Healthy Eating 101: How To Read Nutrition Labels

by Debbie Wolfe

Ever thought about what's really in that frozen pasta?

There’s been a surge of interest to go back to “real” ingredients — ones you can pronounce and identify. That’s good, especially if you are trying to reduce sugar intake. But where do you find all that info on your favorite new all natural snack? 

Thankfully, it’s required by law to put nutrition facts labels on edible products sold in the U.S. You may know this as the “Nutrition Facts” section on the label. This information helps the consumer understand how much of what is in each serving of food. Every label will not be identical, but they show similar information about the food product.

Here's a package of roasted garlic and olive oil couscous as an example:

Serving Size

Nutrition Facts typically start off with serving sizes. The units of measurement are standardized. It’s cups, tablespoons, pieces, etc., followed by the metric amount. Depending on what it is, like say a grain, it will display the serving size when uncooked and cooked. The next bit of information will let you know how many servings are in the package.

This information is pretty significant, but often overlooked.  My small box of couscous is three servings, but the serving size in ⅓ cup uncooked. So, if I consume the whole box myself, I need to triple all the other nutrient information to reflect what I just ate.


Moving on to the next section, the calories and the calories from fat. This is what most people only look at on the back of a box, but do not fully understand it.

In my sample box, ⅓ cup of uncooked couscous has 200 calories. Ten of those calories are from fat. However, if I consume the entire box, I would be eating 600 calories with 30 of those calories from fat. Overall, it’s not so bad. Nonetheless, given that the average person only needs 2,000 calories per day and I’m getting 600 of it from couscous, it’s not a good thing. 

Say it was a cup of macaroni and cheese? That’s a higher fat content food that gets about half of its calories from fat (and most people eat more than one cup of it at a time). According to the FDA a diet based on 2,000 calories per day, a serving size that has 400 calories or more per serving is high. Between 100-300 is considered moderate. Most Americans consume WAY more calories that are needed per day. Understanding serving size and calories can help control excessive caloric intake.

nutrition labelFats, Cholesterol and Sodium

This next section tells the consumer some of the nutrients in the food that you should eat in moderation. The nutrients are given in grams and percentage (%) daily value (based on a 2,000 calorie diet). The percentage (%) daily value helps you visualize how much of the nutrient is present in each serving and how much it covers your suggested nutritional daily needs.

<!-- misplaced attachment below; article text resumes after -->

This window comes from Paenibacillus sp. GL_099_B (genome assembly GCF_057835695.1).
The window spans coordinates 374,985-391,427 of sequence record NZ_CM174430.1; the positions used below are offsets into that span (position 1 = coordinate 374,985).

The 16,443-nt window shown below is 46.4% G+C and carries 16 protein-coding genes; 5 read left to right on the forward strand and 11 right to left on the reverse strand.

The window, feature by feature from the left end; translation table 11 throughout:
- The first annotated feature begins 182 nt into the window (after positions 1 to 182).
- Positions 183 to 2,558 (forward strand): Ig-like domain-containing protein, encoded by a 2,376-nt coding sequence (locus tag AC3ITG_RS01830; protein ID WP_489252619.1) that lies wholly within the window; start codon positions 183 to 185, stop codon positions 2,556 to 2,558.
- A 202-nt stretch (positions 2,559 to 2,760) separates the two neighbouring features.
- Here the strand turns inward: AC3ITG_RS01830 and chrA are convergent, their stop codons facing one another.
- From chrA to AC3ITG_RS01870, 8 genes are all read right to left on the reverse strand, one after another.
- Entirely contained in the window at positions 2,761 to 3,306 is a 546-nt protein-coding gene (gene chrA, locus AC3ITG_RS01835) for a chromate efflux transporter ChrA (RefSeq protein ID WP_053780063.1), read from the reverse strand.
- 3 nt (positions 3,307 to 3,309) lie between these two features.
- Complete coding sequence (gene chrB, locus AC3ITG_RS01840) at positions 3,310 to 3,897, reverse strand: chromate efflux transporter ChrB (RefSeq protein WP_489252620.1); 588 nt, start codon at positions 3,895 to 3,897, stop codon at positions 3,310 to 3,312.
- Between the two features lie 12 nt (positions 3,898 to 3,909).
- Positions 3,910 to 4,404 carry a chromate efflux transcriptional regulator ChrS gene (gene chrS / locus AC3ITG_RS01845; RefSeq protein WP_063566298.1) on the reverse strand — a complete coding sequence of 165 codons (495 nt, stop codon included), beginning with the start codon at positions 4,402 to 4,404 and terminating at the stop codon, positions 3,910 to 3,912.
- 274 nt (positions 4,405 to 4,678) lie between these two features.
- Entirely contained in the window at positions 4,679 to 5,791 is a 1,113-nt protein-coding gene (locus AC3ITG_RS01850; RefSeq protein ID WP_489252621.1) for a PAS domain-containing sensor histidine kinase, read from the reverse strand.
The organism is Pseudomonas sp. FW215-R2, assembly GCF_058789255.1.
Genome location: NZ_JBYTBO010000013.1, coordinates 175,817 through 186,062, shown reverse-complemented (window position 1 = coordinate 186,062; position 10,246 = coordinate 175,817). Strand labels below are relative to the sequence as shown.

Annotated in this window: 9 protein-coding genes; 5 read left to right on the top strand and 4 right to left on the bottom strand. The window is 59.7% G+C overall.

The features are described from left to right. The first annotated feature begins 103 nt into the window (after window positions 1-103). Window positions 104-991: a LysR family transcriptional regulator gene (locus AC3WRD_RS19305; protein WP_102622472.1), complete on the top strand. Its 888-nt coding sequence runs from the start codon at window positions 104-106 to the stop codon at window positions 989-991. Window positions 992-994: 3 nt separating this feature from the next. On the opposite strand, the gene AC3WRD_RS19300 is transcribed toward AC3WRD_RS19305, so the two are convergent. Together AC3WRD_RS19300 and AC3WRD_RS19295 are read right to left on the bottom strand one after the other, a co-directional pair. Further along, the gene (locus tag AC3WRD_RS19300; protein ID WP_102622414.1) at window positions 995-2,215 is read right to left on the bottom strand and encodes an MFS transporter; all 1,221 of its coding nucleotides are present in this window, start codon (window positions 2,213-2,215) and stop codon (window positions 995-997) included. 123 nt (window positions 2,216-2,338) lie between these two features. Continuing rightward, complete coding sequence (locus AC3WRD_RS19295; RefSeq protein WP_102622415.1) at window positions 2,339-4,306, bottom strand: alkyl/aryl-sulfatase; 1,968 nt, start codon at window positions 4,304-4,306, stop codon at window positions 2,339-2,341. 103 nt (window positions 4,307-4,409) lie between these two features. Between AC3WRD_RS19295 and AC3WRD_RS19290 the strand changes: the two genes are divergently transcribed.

The fats are broken down into saturated and trans fat. Both types of fats can have adverse effects on your health and should be eaten in very little amounts if possible. The same goes with sodium and cholesterol. Eating foods with high amounts of any of these nutrients will lead to an increased risk of certain chronic diseases, like heart disease, some cancers, or high blood pressure. My box of couscous is low in fat and cholesterol (excellent), but is very high in sodium (yikes). 

Carbs, Protein and Vitamins

Generally, this section represents things you should get more of in your diet. Total carb includes carbohydrates you get from sugar and fiber. You’ll want to get less carbs from sugar and other simple carbohydrates (like white flour and white rice). However, the higher the fiber content and protein per serving is typically a good thing.

Protein and fiber help you feel fuller longer and are overall better for your health. As you can see, my couscous is doing well with the fiber and protein per serving category. The vitamin content is also listed; it will vary depending on the food. It seems that couscous is an okay source for iron, but not much else.  

The Footnotes

The last section is the footnote of the nutrition facts label.This is where you can compare how well your food stacks up against what is recommended for an average 2,000 calorie diet. So, when I compare where my couscous stacks up against most of the daily nutrient needs, it’s not too bad, with the exception of the sodium.

Eating should be enjoyable and it’s something we all need to do in order to survive. Knowing what’s in your food is important, but reading nutritional labels to better understand what you are getting out of your food can help you make better food choices.

Looking for other healthy eating tips? Don't miss these other articles from Z Living:

healthy gourmetWATCH on Z Living: Healthy Gourmet, where nutritionist Julie Daniluk and chef Ezra Title join forces and battle between taste and nutrition, helping home cooks create nutritious and tasty meals that can feed a crowd. See a sneak preview here.

Tell us in the comments: Do you pay attention to nutrition labels? Why or why not?

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